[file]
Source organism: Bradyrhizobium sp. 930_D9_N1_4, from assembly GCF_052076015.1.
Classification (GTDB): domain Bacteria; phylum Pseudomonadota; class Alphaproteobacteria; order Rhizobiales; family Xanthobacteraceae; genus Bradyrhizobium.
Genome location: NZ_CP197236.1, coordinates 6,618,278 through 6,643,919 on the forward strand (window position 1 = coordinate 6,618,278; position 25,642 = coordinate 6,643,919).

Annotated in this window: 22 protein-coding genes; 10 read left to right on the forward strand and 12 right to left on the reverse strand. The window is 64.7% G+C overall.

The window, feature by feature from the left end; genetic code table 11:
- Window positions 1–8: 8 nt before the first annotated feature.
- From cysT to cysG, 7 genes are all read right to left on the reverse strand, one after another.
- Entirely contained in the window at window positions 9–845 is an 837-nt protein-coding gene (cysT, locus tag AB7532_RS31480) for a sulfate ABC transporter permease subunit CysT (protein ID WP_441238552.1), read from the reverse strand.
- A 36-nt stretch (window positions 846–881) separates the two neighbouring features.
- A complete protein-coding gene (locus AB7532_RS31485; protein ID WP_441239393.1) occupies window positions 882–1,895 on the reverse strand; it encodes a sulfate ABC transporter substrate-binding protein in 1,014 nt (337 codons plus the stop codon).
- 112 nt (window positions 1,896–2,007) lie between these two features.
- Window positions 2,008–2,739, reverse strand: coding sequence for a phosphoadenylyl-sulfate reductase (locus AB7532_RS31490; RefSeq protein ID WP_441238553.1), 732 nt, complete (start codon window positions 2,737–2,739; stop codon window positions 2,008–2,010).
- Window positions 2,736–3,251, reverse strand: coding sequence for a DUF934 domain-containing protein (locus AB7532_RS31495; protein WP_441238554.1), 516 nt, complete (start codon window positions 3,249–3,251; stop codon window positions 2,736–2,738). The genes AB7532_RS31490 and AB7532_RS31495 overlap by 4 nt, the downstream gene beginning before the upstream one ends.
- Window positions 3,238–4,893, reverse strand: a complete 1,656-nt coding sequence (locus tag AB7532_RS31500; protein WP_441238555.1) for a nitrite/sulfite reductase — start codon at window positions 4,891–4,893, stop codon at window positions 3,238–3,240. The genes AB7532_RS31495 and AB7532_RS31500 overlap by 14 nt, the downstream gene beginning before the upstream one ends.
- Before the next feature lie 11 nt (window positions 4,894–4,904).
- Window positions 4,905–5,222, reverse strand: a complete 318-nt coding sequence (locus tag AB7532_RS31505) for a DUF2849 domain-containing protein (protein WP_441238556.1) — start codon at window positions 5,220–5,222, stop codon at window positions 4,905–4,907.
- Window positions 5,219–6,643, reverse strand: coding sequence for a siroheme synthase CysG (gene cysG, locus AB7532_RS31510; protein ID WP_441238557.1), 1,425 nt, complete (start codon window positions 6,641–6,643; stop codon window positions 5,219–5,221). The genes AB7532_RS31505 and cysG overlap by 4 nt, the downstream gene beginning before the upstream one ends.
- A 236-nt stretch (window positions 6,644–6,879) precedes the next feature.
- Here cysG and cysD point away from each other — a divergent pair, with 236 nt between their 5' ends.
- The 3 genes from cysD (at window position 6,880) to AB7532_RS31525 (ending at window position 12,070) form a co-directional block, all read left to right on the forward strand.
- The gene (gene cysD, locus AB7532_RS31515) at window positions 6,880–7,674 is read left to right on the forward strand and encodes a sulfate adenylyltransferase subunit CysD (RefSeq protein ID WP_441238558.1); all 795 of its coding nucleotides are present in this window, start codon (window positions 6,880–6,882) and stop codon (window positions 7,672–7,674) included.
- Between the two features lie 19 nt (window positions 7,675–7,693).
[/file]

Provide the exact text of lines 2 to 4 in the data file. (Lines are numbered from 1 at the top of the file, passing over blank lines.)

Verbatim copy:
Classification (GTDB): domain Bacteria; phylum Pseudomonadota; class Alphaproteobacteria; order Rhizobiales; family Xanthobacteraceae; genus Bradyrhizobium.
Genome location: NZ_CP197236.1, coordinates 6,618,278 through 6,643,919 on the forward strand (window position 1 = coordinate 6,618,278; position 25,642 = coordinate 6,643,919).

Annotated in this window: 22 protein-coding genes; 10 read left to right on the forward strand and 12 right to left on the reverse strand. The window is 64.7% G+C overall.